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If you’re in love with your leased vehicle, buying the car at the end of your lease may seem like an appealing option. A lease buyout loan could provide you the financing you need.
But there are some important things to consider before you apply for a lease buyout loan. Depending on the current fair market value of your car at the end of your lease term, or the agreed-upon price in your lease agreement, and what interest rate you may be approved for and what fees are involved, a lease buyout loan could end up being an expensive option.
Let’s take a deeper look at how lease buyout loans work and some steps to take if you decide to get one.
- How does a lease buyout loan work?
- 3 things to consider with a lease buyout loan
- How to get a lease buyout loan
How does a lease buyout loan work?
When your lease is up, your options may include extending your lease, returning the vehicle, re-leasing the car or purchasing it.
Check your paperwork to confirm your options because not all leasing agreements allow you to buy the vehicle after your lease term ends. If yours does, and you want to buy the car but don’t have the cash on hand, you’ll likely need to secure financing with a lease buyout loan.
Before you apply for a lease buyout loan, read your lease agreement to learn what you need to do to buy your leased car. You’ll need to let your leasing company know of your plans to buy ahead of time.
Some banks, credit unions, online lenders and finance companies offer lease buyout loans, which are similar to other types of car loans. If approved, the lease buyout loan will be based on the amount you want to borrow, the annual percentage rate and loan term. Shop around to compare estimates of loan rates and terms so you can find the best loan for your needs.
3 things to consider with a lease buyout loan
Here are some things to know if you’re thinking about applying for a lease buyout loan.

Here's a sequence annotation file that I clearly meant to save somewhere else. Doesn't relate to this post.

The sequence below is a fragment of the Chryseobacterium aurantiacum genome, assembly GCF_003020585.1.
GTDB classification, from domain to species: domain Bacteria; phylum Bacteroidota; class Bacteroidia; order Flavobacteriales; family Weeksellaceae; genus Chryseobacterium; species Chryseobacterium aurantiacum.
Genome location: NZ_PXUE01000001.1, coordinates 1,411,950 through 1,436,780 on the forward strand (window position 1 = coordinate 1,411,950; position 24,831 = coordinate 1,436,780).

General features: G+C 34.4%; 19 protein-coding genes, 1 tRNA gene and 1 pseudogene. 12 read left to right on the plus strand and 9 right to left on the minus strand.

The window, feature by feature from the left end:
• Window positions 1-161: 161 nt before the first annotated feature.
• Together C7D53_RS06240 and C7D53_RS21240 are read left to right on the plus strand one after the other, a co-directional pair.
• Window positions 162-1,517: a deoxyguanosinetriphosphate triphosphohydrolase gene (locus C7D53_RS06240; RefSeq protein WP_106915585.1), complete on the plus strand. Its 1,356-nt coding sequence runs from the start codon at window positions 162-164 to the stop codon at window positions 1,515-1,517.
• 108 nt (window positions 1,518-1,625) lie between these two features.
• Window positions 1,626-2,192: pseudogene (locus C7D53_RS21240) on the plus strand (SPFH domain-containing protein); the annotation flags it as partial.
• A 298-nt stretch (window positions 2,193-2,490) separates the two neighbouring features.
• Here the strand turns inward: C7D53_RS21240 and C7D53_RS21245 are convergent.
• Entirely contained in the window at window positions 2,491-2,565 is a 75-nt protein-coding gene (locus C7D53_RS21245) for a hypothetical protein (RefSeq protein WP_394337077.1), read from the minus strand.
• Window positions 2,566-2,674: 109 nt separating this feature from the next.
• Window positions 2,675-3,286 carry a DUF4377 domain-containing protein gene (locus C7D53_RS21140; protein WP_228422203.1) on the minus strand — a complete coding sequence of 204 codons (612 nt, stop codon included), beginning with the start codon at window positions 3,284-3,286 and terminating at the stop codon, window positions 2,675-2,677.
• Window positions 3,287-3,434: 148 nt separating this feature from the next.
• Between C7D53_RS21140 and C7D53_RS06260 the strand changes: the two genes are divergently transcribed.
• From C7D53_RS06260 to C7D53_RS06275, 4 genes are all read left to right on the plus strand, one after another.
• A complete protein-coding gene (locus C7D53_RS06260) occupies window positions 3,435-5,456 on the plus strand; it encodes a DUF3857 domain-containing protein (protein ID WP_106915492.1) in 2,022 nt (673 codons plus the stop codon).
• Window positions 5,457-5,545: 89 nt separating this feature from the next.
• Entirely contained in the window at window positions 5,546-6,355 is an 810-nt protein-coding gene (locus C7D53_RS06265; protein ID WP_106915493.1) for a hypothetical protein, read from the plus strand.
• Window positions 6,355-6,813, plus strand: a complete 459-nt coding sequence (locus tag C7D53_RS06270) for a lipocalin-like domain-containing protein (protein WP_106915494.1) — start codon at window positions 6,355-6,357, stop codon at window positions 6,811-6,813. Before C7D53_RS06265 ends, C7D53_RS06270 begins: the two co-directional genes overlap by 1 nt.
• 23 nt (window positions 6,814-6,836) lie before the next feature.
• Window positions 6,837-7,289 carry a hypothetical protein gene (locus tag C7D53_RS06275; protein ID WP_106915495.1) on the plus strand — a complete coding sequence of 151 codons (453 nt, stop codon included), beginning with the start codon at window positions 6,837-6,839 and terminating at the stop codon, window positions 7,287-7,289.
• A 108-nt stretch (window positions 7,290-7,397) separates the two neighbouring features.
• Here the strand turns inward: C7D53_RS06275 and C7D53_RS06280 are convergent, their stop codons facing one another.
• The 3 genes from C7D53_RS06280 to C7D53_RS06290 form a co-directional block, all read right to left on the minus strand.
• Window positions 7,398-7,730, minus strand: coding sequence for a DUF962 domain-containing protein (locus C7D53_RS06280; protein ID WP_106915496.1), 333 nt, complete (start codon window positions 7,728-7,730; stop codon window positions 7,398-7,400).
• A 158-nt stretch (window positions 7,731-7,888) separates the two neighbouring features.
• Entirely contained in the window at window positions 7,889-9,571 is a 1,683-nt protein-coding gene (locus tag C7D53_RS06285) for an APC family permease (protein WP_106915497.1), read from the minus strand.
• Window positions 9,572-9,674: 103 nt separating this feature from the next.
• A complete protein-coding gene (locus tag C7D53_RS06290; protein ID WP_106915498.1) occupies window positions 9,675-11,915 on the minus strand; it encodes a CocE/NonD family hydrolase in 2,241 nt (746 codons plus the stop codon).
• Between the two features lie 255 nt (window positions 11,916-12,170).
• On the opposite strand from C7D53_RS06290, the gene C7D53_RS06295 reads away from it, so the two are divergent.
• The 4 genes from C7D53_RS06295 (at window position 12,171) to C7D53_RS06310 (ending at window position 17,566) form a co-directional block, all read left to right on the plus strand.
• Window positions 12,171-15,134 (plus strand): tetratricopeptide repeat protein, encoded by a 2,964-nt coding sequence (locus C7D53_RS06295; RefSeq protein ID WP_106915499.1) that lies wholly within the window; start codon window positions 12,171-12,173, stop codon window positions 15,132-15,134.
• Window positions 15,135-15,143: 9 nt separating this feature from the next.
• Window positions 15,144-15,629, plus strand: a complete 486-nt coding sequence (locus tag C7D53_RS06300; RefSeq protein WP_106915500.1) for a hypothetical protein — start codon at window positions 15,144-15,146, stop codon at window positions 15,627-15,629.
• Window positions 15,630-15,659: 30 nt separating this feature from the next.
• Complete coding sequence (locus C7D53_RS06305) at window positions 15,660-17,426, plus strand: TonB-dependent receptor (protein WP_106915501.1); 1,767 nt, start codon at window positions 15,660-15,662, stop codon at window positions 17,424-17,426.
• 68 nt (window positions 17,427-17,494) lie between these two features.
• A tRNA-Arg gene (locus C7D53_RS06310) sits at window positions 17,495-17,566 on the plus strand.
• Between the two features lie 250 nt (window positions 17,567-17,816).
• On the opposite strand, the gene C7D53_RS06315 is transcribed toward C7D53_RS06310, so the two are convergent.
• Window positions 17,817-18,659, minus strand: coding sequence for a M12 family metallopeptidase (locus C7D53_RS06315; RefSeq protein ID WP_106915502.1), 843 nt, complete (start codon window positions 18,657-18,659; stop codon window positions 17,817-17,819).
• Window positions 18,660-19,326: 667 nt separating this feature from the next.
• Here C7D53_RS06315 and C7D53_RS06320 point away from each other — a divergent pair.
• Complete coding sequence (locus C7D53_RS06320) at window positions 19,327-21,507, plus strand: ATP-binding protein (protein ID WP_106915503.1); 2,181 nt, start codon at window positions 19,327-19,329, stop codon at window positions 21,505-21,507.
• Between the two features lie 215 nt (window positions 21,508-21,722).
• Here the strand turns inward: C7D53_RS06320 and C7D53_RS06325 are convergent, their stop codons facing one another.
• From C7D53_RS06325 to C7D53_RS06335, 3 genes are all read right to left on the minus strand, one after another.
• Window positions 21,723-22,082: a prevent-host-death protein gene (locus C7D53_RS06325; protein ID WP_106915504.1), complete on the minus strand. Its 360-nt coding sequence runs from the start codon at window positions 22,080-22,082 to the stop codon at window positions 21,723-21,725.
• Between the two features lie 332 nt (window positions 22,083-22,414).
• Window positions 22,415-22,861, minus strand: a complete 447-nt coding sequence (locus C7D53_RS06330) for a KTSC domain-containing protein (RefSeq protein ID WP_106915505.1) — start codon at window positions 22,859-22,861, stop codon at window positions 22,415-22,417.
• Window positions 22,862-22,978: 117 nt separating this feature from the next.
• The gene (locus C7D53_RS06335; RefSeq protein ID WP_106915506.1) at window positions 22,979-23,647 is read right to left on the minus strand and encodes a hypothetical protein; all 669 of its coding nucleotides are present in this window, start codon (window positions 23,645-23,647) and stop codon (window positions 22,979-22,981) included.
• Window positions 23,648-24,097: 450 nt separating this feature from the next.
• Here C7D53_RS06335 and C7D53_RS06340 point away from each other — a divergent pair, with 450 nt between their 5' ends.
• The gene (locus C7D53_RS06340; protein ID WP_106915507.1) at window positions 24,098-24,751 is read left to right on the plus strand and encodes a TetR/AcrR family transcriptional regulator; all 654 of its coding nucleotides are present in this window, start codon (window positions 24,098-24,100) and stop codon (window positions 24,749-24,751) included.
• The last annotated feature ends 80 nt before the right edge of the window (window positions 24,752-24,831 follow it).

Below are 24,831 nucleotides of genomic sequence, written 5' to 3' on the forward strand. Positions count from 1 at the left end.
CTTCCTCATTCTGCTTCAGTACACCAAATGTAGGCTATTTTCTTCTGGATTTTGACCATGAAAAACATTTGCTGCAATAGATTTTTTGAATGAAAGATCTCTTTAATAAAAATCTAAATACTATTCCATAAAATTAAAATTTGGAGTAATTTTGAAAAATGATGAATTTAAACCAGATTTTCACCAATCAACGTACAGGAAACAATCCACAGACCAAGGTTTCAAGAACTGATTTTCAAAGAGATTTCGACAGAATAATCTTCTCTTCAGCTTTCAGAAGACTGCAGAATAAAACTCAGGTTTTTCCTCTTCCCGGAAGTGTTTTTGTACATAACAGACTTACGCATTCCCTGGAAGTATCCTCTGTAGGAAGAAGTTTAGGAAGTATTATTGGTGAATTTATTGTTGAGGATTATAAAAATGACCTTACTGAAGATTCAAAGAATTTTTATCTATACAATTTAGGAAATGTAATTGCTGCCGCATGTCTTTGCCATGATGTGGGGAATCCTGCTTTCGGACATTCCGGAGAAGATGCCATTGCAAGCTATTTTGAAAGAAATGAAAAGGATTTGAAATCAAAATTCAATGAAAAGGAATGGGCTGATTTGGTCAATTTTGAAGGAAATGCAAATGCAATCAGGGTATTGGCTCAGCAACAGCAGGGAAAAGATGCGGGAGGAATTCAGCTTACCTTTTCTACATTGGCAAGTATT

1. Not all lenders offer lease buyout loans
Whether you plan to borrow from a bank, credit union or finance company, remember that the types of loans available, rates and terms vary by lender. When shopping around, check with potential lenders to make sure they offer lease buyout loans because not all do.
2. You could end up upside down on your loan
Understanding your leased vehicle’s current market value is important. You can easily get an estimate of what your car is worth by using free online tools from Edmunds, Kelley Blue Book or NADA. If your car’s current market value is substantially higher than its residual value — plus any fees for purchasing the lease — you might have equity in the vehicle and it may make sense to buy it.
If the situation is reversed — meaning the car’s residual value is higher than its current market value — getting a lease buyout loan could put you at risk of being upside down on your loan. Especially if you don’t make a down payment and finance the entire cost of the loan buyout, you may be borrowing more than the car is worth.
3. Interest rates are often higher
Leased cars are considered used cars, meaning you might need to secure financing for a used vehicle. Typically, used car loans have higher interest rates than new car loans.
And lease buyout loans offered by some lenders may have higher interest rates than new or used car loans, too.
How to get a lease buyout loan
1. Contact your leasing company
Your leasing company may get in touch with you as the end of your lease term approaches to discuss options, or you can check your lease contract. This can help answer any questions you may have about end-of-lease costs or the car’s residual value and help you understand fees that may be associated with a lease buyout.
2. Shop around
Some lenders offer the ability to apply for preapproval. If you get preapproved, the lender will let you know the estimated amount you can borrow and what your APR and loan term may be. Just remember that preapproval doesn’t mean you’re actually approved for a loan — it only gives you an idea of whether you might be approved and estimates of what your loan terms could be.
When applying for preapproval, be prepared to share some personal information such as your Social Security number, employment and income information as well as details about your vehicle. Remember, applying for preapproval may still be a hard inquiry on your credit, which may lower your credit scores by a few points.
3. If approved, close the loan
If you’ve been approved for your lease buyout loan, it’s time to finalize the paperwork and transfer the title. Talk to your lender and visit your state’s motor vehicles department website to find out the steps to take to transfer the title. Typically, the title will be in your lender’s name until you pay off your lease buyout loan.
It’s important to do your homework before deciding to buy out your leased vehicle and apply for financing. Just know that lease purchase fees and potentially higher interest rates that can come with lease buyout loans could make buying your leased car an expensive choice.
If you’re in love with the car but aren’t sure whether a lease buyout loan is the best option for you, buying a used version of the same make and model could help you avoid lease purchase fees.